Sometimes language design arguments can reach a point of stalemate. The status quo is only arguably flawed, and there are also perceived flaws in any or all of the proposed alternatives. An appropriate shared design principle can help identify when this point has been reached, and let the discussion die a natural death rather than endlessly rehashing the same points without anyone changing their opinion.
Every time we (python-dev) change anything significant, no matter how positive the end result, it can create a lot of churn in the community. Books need to be rewritten, other implementations modified, advice, recipes and examples updated, questions clarified as to which version they relate to, and version compatibility issues need to be monitored closely for projects that need to cope with older execution environments.
So, before any significant changes are made, we want to be fairly certain that the gain in clarity for future Python programs is worth the inevitable near term costs as the update ripples across the Python ecosystem. Sometimes newcomers have some interesting ideas, but still fail to clear this hurdle. The simple "it's not worth the hassle" response they're likely to receive may then come across as stodgy developers rejecting an outsider's ideas without adequate consideration.
This was something that came up fairly often during the Python 3000 mailing list discussions, to the point where I posted a message explaining why the principle of "Status quo wins a stalemate" is a very practical way to avoid meaningless churn in the language design and to cut short design discussions that obviously aren't going anywhere productive.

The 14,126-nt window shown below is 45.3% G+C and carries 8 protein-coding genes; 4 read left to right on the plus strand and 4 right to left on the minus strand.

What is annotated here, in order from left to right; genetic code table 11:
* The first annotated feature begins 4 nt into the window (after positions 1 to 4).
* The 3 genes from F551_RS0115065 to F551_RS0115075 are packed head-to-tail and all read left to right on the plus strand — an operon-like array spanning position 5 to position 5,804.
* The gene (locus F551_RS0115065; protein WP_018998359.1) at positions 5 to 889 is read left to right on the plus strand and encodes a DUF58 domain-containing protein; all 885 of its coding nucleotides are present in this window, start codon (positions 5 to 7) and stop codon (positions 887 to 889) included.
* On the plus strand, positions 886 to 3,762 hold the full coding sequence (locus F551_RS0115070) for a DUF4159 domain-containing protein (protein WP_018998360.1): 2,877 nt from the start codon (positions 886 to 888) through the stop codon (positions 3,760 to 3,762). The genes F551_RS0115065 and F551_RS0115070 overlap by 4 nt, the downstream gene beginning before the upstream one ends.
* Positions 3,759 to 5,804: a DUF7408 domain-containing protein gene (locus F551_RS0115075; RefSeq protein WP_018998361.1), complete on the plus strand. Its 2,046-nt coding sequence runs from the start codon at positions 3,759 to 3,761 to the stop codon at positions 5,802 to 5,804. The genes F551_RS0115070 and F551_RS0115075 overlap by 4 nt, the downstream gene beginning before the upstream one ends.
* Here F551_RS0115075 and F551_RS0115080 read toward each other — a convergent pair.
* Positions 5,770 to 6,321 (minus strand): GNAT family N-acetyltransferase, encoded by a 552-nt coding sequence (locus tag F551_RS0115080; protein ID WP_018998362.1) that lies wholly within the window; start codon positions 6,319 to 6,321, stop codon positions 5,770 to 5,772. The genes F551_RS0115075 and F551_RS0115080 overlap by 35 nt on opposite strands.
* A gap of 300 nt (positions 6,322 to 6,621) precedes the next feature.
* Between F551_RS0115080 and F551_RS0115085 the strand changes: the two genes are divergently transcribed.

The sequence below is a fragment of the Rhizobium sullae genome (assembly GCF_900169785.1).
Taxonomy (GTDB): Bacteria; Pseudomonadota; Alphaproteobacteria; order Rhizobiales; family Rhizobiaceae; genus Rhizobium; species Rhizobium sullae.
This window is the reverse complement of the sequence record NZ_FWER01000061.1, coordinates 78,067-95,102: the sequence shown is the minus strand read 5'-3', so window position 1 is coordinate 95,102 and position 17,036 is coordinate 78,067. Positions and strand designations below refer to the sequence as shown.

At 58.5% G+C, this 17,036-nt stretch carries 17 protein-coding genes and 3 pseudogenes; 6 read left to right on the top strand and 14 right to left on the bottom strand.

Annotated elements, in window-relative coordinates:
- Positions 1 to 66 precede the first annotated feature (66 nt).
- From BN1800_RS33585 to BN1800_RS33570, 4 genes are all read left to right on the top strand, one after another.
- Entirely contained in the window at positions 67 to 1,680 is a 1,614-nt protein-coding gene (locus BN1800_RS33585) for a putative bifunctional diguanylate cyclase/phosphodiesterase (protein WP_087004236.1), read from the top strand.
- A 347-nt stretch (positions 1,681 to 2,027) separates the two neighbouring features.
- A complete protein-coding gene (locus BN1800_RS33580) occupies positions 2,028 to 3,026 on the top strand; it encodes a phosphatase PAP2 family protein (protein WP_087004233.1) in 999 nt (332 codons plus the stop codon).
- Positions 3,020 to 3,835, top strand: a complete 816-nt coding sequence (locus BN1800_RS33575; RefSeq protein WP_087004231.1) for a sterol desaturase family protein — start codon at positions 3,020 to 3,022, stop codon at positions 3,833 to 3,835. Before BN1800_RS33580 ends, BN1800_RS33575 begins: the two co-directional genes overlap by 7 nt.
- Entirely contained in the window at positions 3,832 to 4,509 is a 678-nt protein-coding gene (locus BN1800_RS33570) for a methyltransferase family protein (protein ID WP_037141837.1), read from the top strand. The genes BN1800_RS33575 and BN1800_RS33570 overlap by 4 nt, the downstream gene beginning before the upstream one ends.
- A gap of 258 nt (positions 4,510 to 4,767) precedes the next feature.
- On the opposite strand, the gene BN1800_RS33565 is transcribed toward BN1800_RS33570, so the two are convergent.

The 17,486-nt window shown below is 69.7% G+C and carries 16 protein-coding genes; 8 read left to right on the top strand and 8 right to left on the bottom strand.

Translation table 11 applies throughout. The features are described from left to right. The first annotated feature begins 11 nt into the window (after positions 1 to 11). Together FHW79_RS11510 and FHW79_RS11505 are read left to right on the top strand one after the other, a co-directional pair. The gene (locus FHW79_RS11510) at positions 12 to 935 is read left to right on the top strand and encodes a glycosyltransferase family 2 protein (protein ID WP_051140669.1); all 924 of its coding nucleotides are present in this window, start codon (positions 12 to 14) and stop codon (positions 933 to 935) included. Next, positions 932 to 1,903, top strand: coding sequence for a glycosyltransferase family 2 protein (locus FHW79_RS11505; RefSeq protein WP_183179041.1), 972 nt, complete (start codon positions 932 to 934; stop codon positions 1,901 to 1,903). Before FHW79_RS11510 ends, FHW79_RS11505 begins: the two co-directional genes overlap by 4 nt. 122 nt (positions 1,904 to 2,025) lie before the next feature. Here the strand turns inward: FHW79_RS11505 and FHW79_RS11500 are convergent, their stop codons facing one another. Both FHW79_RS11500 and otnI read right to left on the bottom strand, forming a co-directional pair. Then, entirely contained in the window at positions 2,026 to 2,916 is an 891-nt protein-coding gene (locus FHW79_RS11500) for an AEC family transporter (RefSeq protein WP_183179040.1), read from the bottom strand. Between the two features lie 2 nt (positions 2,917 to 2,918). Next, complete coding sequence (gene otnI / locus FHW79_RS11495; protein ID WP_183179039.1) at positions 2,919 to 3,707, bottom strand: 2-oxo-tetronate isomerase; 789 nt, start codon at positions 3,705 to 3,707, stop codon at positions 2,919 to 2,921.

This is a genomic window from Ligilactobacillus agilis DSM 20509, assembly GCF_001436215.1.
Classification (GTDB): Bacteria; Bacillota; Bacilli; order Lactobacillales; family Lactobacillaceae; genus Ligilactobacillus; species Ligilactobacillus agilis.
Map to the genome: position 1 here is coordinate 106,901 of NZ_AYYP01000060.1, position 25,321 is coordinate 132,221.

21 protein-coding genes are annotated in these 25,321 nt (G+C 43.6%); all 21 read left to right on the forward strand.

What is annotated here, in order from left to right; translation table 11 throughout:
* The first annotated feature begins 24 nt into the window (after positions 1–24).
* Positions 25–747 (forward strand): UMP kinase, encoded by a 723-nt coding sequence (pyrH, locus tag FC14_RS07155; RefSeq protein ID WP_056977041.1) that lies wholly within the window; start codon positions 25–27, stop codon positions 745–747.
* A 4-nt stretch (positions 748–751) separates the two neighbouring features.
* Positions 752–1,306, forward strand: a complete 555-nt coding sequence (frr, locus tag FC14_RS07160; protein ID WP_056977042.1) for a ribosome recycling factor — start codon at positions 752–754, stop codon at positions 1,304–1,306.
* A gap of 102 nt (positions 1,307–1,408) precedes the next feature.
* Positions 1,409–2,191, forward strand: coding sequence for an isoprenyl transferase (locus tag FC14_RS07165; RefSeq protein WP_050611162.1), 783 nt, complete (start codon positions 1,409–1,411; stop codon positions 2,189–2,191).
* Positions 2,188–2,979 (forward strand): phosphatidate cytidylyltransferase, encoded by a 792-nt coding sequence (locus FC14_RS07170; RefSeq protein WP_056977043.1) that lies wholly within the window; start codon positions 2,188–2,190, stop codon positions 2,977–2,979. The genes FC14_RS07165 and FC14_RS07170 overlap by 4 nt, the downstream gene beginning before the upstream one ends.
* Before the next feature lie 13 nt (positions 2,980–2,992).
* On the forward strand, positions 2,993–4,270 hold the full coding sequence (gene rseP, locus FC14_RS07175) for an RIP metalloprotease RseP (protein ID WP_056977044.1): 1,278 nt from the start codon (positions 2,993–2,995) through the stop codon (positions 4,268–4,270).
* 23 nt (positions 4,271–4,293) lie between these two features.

Python 3000 was already going to have a lot of major changes (most notably, finally improving the non-ASCII text handling story, in a way that means most Python 3 libraries and applications will be more likely to get it right). We needed to ride close herd on the design discussions to try to make sure that gratuitous changes with insufficient long term benefits were avoided.
So, lambda eventually stayed and map() and filter() were retained as builtins, while the attractive nuisance that is reduce() was merely banished to the functools module rather than getting dropped entirely as was originally proposed. PEP 348 was rejected to be replaced by the far less ambitious PEP 352. str.format() was still added, but as a complement to the legacy percent formatting mechanism rather than as a wholesale replacement.
Untold numbers of ideas on the mailing lists and the tracker were dropped with "too much pain for not enough benefit" as the rationale. More recently, PEP 3003 was instituted to enforce a moratorium on core language changes for Python 3.2 in order to give the rest of the community more time to catch up to Python 2.7 and the 3.x series, even though we knew it meant delaying good ideas like the improved generator refactoring capabilities provided by PEP 380.
The fact that Python 3 migration support tools like 2to3, 3to2 and the six module work as well as they do is probably due to this principle of language design as much as it is to any other factor (not to take anything away from the fine work that has gone into implementing them, of course!).